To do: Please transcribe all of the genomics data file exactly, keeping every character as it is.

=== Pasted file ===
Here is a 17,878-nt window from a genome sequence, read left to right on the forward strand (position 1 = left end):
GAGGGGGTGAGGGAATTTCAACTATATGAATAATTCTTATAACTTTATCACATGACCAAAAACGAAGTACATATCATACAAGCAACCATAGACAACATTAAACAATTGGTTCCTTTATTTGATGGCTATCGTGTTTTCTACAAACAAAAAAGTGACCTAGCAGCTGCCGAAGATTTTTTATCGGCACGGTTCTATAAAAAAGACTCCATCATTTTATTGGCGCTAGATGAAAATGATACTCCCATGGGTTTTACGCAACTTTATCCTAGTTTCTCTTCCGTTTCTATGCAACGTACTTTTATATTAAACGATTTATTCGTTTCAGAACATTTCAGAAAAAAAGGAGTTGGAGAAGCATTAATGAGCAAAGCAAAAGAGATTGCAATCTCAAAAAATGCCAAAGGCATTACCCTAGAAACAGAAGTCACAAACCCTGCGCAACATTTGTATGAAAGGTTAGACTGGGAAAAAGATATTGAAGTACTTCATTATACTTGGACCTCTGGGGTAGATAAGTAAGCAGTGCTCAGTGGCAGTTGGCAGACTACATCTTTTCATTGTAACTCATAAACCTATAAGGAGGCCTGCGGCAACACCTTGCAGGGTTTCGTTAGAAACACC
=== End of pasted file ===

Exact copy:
Here is a 17,878-nt window from a genome sequence, read left to right on the forward strand (position 1 = left end):
GAGGGGGTGAGGGAATTTCAACTATATGAATAATTCTTATAACTTTATCACATGACCAAAAACGAAGTACATATCATACAAGCAACCATAGACAACATTAAACAATTGGTTCCTTTATTTGATGGCTATCGTGTTTTCTACAAACAAAAAAGTGACCTAGCAGCTGCCGAAGATTTTTTATCGGCACGGTTCTATAAAAAAGACTCCATCATTTTATTGGCGCTAGATGAAAATGATACTCCCATGGGTTTTACGCAACTTTATCCTAGTTTCTCTTCCGTTTCTATGCAACGTACTTTTATATTAAACGATTTATTCGTTTCAGAACATTTCAGAAAAAAAGGAGTTGGAGAAGCATTAATGAGCAAAGCAAAAGAGATTGCAATCTCAAAAAATGCCAAAGGCATTACCCTAGAAACAGAAGTCACAAACCCTGCGCAACATTTGTATGAAAGGTTAGACTGGGAAAAAGATATTGAAGTACTTCATTATACTTGGACCTCTGGGGTAGATAAGTAAGCAGTGCTCAGTGGCAGTTGGCAGACTACATCTTTTCATTGTAACTCATAAACCTATAAGGAGGCCTGCGGCAACACCTTGCAGGGTTTCGTTAGAAACACC